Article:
Why you shouldn't ignore Europe
It is easy to find reasons for ignoring Europe at the moment – but investors that do so could be turning their backs on the possibility of making serious returns, according to Kevin Lilley of Royal London Asset Management.
The manager of the company's European Growth Trust acknowledges that the combination of low GDP growth being predicted for a number of the region's key economies, and the financial crisis gripping Greece, may act as deterrents.
But he insists there are still plenty of attractive stocks that are unaffected by domestic issues and suggests they are actually in the very early stages of a new business cycle that will help drive profits over the next few years.
"Investors may feel they want to run a mile after looking at the various economies but the market is still full of companies that can benefit from international growth," he explains. "Valuations also look pretty cheap for this stage in the cycle."
The aim of the £520.49 million fund, which was launched in March 1987, is to achieve capital growth by investing predominantly in quoted European equities. As a high conviction portfolio, it will generally contain a maximum of 50 stocks.
Before buying a stock, Lilley will have an idea of what it could be worth and then look for evidence of a catalyst to release this value. At the other end, when the potential upside is relatively low he will look to exit and move on to something else.
His view of the business cycle has led him to be overweight in both cyclical and financial sectors, but underweight in defensives – although he concedes this position adversely affected the portfolio's performance during the early part of this year.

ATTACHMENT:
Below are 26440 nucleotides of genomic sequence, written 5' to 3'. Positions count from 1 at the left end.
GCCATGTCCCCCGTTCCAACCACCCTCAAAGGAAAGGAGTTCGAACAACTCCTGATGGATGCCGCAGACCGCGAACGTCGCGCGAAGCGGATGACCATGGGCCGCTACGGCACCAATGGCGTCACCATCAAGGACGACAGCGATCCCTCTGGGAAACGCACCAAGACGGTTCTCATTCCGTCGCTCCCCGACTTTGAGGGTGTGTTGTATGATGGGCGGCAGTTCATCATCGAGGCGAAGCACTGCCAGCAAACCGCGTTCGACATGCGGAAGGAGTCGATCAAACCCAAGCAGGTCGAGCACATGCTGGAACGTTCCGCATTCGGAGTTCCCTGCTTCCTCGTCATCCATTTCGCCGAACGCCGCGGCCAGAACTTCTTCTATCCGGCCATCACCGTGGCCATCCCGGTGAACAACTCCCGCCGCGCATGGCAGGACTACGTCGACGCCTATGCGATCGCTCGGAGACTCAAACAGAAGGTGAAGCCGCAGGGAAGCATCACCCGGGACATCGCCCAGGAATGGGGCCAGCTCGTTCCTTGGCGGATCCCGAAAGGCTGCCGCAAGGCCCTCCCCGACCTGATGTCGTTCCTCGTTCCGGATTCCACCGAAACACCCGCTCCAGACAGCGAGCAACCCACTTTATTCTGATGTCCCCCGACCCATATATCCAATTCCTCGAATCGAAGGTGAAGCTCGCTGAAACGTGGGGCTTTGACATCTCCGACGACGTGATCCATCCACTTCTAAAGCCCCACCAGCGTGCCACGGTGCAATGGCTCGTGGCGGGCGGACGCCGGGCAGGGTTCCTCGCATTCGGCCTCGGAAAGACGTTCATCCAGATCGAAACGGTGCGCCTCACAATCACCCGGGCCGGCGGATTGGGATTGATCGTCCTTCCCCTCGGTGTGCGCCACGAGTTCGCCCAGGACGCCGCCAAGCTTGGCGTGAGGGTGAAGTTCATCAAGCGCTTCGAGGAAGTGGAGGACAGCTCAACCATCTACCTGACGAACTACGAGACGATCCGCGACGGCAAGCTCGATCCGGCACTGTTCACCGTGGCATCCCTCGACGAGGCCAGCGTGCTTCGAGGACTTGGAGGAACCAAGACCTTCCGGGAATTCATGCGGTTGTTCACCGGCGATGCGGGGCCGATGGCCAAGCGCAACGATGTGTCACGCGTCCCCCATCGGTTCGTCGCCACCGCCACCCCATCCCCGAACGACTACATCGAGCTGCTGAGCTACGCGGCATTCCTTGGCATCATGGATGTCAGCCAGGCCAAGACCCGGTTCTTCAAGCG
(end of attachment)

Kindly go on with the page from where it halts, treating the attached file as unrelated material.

He blames this on three major macroeconomic events that spooked the market: US banking reforms; China starting to rein back on some of the stimulus; and the sovereign status issue regarding Greece.
"In these situations people either sit on their hands or de-risk their portfolios," he explains. "This is why we saw a market sell-off in the areas perceived as being the most risky, such as financials and some of the cyclicals."
However, Lilley maintains that it would have been wrong to rotate into defensive names at that point because this would have only been a short-term measure that would need to be reversed shortly afterwards.
"My mid-to-long-term belief is the economic cycle continues to move forward and I want companies and sectors that will benefit," he explains. "In the meantime I am willing to forego some short-term performance."
He tips metals and mining; automotive; oil services; and early cycle industrials to do well, and predicts there will be some bounce back in financials with defensive names likely to get left behind in the market rally.
The total money value of all the finished goods and services produced in an economy in one year. It includes all consumer and government consumption, government spending and borrowing, investments and exports (minus imports) and is taken as a guide to a nation’s economic health and financial well being. However, some economists feel GDP is inaccurate because it fails to measure the changes in a nation's standard of living, unpaid labour, savings and inflationary price changes (such as housing booms and stockmarket increases).
An interchangeable term for shares (UK) or stocks (US). Holders of equity shares in a company are entitled to the earnings and assets of a company after all the prior charges and demands on the company’s capital (chiefly its debts and liabilities) have been settled. To have equity in any asset is to own a piece of it, so holders of shares in a company effectively own a piece proportionate to the number of shares they hold. (See also Shares).